What is the Flexitarian diet? The health benefits of eating less meat

Food suitable for a flexitarian diet
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A flexitarian diet is a great option for people looking to eat a little healthier and reduce their impact on the environment, without giving up meat altogether.

Making changes to your diet to become a ‘flexible vegetarian’ is quite straightforward and can have positive health benefits. A recent study by Oxford University, for example, found that a low meat diet can reduce your cancer risk. Other benefits include weight loss, improvements to your blood pressure and cholesterol levels and diabetes prevention. A flexitarian diet is also a good option for people who are considering adopting a vegetarian or vegan diet but want to test the waters first. Or, alternatively, for those who want to reduce their impact on the environment, while still allowing for the odd meat meal.

Registered dietitian Sophie Medlin says: “A flexitarian diet is actually how many people eat already. So some meat and fish, but some vegetarian or vegan meals and snacks. We have evolved to eat this way because humans are ‘omnivores’, meaning we can eat animal products and plants.”

What is the Flexitarian diet?

The flexitarian diet is where the majority of your meals are vegetarian, but the occasional meat dish is still allowed. It is a good option for people who want to eat more healthily or make changes to their diet for environmental reasons.

The key principles of a flexitarian diet:  

  • Predominantly vegetarian meals
  • A diet rich in fruits, vegetables, wholegrains, legumes and nuts
  • Allows some meat (recommends sustainably-sourced white meat or fish where possible)
  • Limited amounts of lean red meat
  • Limited amounts of processed meat

Sophie Medlin, who is director of City Dietitians, says many people have naturally adopted this way of eating. She explains: “The flexitarian diet has needed to be defined recently as more and more people adopt a dietary tribe such as ‘vegan’ or ‘carnivore’.”

One of the benefits of the flexitarian diet is that it is easy to adopt. It simply involves making a few changes to your current diet if you are a meat-eater. A review by the American Society for Nutrition found that it is easier to switch to a flexitarian way of eating without the need for dietary education. Whereas vegan, vegetarian, and pescatarian diets, which require additional nutrients from other sources, often require more knowledge.

It also found that flexitarianism is associated with reduced volumes of food waste. Plus, it may be easier to maintain for people who previously followed western diets.

Sophie says it also helps that people are able to create their own guidelines of what being a flexitarian is. Some people like to be a flexitarian by only eating meat once per day,” she explains. “Others might be vegetarian during the week, but eat what they fancy at the weekend. Meanwhile, some may plan their meals to have two fish, two meat, and three vegetarian meals throughout the week. There isn’t a right answer or any strict rules, which is really beneficial for our relationship with food.”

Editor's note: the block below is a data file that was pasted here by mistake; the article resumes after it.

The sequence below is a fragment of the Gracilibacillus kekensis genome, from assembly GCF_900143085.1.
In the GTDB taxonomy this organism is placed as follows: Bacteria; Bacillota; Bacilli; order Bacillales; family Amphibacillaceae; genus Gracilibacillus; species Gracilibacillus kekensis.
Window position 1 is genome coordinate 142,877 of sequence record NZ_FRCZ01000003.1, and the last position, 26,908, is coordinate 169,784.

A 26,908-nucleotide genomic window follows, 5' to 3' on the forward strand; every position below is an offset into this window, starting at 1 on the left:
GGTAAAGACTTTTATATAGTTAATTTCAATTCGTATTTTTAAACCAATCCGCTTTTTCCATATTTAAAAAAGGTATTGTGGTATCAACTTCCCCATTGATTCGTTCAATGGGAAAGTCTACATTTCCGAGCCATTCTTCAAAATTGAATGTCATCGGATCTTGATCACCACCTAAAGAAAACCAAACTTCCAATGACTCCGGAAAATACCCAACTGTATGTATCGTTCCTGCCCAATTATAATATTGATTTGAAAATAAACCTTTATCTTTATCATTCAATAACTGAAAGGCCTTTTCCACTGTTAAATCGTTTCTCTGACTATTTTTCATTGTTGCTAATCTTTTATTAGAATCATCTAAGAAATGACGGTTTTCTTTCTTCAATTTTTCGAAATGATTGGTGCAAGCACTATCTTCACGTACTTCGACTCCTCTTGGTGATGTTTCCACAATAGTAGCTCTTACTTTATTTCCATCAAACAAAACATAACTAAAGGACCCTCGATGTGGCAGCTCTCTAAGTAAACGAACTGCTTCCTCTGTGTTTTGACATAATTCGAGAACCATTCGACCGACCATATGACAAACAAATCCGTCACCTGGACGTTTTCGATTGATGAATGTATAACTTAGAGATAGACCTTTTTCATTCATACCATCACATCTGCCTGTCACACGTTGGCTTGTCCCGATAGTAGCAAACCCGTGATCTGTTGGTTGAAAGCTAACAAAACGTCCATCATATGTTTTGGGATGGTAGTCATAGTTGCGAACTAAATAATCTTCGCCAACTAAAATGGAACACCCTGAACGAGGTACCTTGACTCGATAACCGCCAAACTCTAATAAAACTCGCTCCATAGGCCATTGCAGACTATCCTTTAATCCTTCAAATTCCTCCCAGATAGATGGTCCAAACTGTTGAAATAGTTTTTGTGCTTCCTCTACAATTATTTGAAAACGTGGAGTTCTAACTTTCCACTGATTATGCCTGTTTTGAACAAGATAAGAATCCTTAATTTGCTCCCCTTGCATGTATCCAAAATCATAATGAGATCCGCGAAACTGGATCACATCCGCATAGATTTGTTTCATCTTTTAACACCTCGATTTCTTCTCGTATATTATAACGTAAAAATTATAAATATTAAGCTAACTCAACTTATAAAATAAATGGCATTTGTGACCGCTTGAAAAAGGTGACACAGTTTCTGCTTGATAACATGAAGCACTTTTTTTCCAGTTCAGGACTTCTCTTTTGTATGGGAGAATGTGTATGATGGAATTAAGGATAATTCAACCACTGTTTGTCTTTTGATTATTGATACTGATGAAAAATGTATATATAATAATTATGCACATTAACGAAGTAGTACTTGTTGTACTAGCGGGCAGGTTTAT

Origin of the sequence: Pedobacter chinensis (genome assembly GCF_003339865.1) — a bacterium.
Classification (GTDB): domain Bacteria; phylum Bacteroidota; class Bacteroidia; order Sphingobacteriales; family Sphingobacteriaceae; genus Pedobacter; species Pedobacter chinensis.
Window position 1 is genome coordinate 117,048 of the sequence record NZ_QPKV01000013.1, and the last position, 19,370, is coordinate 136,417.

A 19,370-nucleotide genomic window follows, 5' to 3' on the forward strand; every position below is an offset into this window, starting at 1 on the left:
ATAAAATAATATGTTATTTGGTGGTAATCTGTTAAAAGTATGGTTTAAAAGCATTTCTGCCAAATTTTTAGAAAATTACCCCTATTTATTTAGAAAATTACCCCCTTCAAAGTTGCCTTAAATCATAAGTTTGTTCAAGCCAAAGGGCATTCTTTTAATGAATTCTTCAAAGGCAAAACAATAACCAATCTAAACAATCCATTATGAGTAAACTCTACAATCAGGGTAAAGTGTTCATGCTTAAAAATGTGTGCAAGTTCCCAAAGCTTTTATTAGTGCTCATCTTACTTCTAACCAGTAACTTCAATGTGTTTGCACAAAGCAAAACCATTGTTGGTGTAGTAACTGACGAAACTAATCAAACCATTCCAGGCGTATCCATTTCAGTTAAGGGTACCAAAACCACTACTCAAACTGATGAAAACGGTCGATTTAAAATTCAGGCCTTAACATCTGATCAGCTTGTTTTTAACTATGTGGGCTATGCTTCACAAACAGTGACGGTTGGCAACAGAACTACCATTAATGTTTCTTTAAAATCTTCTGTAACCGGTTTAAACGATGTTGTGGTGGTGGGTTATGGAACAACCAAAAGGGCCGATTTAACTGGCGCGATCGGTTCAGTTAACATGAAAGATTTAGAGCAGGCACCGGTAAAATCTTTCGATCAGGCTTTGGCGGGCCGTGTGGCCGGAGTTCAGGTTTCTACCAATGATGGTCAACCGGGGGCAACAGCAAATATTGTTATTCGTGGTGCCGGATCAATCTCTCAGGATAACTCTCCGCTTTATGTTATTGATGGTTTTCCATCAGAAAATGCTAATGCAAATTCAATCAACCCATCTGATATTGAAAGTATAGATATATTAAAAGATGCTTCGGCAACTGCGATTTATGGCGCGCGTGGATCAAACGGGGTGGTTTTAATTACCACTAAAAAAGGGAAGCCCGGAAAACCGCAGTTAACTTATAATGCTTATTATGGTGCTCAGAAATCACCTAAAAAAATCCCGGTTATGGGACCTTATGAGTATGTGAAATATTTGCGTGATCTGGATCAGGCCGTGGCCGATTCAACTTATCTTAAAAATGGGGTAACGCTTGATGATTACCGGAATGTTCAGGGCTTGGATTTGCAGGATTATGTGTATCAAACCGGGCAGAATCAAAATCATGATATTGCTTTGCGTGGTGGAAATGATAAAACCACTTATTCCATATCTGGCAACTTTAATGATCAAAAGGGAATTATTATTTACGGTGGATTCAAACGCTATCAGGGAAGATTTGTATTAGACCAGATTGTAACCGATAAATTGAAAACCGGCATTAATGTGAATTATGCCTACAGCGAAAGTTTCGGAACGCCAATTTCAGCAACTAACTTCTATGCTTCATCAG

The flexitarian diet can also be introduced and built up slowly. So if you usually have meat for dinner every day of the week, you could start by trying out Meat Free Monday. This initiative encourages people to eat vegetarian food or vegan food every Monday. For someone looking to incorporate more plant-based meals into their diets, there are plenty of healthy vegetarian recipes and vegan recipes available. Plus there are lots of readymade foods for vegans available in supermarkets these days.

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Flexitarian diet health benefits

There are a number of flexitarian diet health benefits. These include weight loss, reduced risk of diabetes, a decrease in metabolic syndrome, and an increase in life expectancy. Registered dietitian Sophie Medlin told us: “There are loads of health benefits to including some meat and fish-based meals and some vegetarian meals in your diet. In fact, you’re really getting the best of both worlds. Eating more plants and fewer animal products is good for our health. But when we cut out animal products altogether we are at risk of vitamin and mineral deficiencies. However, this is something you don’t need to worry about so much if you’re a flexitarian.”

✅  Weight loss

A study published by the International Journal of Obesity found US adults who ate a lot of meat (more than 700 calories worth a day) were at a high risk of obesity. This is due to the high energy and fat content of meat.

A flexitarian diet limits a lot of meat and replaces it with energy sources such as vegetables, beans and legumes. As a result, this can lead to weight loss, especially for people who previously consumed a meat-heavy diet.

✅  Reduced risk of diabetes

Moving towards a semi-vegetarian diet can also reduce the risk of diabetes. A 2015 study compared a number of diabetes indicators between postmenopausal long-term semi-vegetarians and non-vegetarians. It found that the vegetarians showed significantly lower serum leptin levels, glucose and insulin than the non-vegetarians and therefore a lower risk of developing diabetes.

✅  Improved metabolic health (including blood pressure, high-density lipoprotein cholesterol and waist circumference)

Research by American Diabetes Association has also shown that a vegetarian dietary pattern is associated with more favourable levels of high-density lipoprotein (HDL) cholesterol and blood pressure and a smaller waist circumference.

This will be particularly true for people who try to remove processed meat from their diet. This 2021review of 30 studies found that ultra-processed food consumption has a negative impact on metabolic health. As well as obesity, poor metabolic health can lead to other problems like heart disease, high blood pressure and diabetes.

✅  Increased life expectancy

This large Adventist Health Study, of more than 73,308 people, looked at the association between vegetarian dietary patterns and mortality. Participants were divided into five groups: nonvegetarian, semi-vegetarian, pesco-vegetarian, lacto-ovo-vegetarian, and vegan. When the participants were followed up five years later it was found vegetarian diets are associated with lower all-cause mortality.

One of the benefits of a flexitarian diet is that it also encourages you to start making healthier life choices in general. Once you’re used to having one meat-free day a week, you may increase it to two and so on. In addition, once you start feeling a bit healthier, you might want to incorporate some exercise into your daily routine. The challenge or a HIIT workout are great places to start.

✅  Environmental benefits